Today, protons said their goodbyes to the Large Hadron Collider during a last lap of the track. At 6 a.m., the beams from fill number 7334 were ejected towards the beam dumps. It was the LHC’s last proton run from now until 2021, as CERN’s accelerator complex will be shut down from 10 December to undergo a full renovation.
Now is the time for the scientists who read the collisions meter to make a first assessment. The integrated luminosity in 2018 (or the number of collisions likely to be produced during the 2018 run) reached 66 inverse femtobarns (fb-1) for ATLAS and CMS, which is 6 points better than expected. About 13 million billion potential collisions were delivered to the two experiments. LHCb accumulated 2.5 fb-1, more than the 2.0 predicted, and ALICE 27 inverse picobarns. The remarkable efficiency of the LHC this year is due to excellent machine availability and an instantaneous luminosity that regularly exceeded the nominal value. Since the start of the second run at a collision energy of 13 TeV, the integrated luminosity was 160 fb-1, higher than the 150 fb-1 expected.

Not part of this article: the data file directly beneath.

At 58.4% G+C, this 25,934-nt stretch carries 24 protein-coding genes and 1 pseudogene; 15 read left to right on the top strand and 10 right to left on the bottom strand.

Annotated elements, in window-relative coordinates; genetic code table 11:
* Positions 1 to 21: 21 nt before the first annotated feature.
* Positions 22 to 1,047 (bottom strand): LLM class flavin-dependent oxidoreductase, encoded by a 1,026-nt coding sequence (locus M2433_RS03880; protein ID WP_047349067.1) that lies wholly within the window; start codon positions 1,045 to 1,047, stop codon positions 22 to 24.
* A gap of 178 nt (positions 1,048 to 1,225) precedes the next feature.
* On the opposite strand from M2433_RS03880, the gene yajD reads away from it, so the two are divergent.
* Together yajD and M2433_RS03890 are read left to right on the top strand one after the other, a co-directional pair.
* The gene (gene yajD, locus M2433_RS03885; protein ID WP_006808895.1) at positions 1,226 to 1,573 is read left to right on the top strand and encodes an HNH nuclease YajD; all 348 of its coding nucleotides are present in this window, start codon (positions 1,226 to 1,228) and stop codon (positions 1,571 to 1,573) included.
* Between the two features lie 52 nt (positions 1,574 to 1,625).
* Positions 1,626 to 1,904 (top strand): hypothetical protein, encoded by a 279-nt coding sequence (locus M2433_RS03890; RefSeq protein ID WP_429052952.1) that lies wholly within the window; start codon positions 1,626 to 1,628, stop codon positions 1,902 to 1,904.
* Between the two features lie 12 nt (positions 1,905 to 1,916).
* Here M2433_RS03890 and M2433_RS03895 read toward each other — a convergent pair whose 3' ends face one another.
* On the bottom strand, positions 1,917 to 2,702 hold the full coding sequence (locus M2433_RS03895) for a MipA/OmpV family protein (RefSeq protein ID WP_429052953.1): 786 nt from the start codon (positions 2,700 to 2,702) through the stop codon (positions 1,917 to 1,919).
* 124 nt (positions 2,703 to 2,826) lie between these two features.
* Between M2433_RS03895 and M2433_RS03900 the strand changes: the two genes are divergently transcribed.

However, this does not mean that the LHC runs are finished for this year. The show will go on for four more weeks, during which time the collider will master another kind of particle, lead ions (lead atoms that have been ionised, meaning they have had their electrons removed). After a few days of machine tests, the teams will inject these heavy ions, a run which have been prepared over recent months in the injectors. The collisions of lead ions allow studies to be conducted on quark-gluon plasma, a state of matter that is thought to have existed a few millionths of a second after the Big Bang.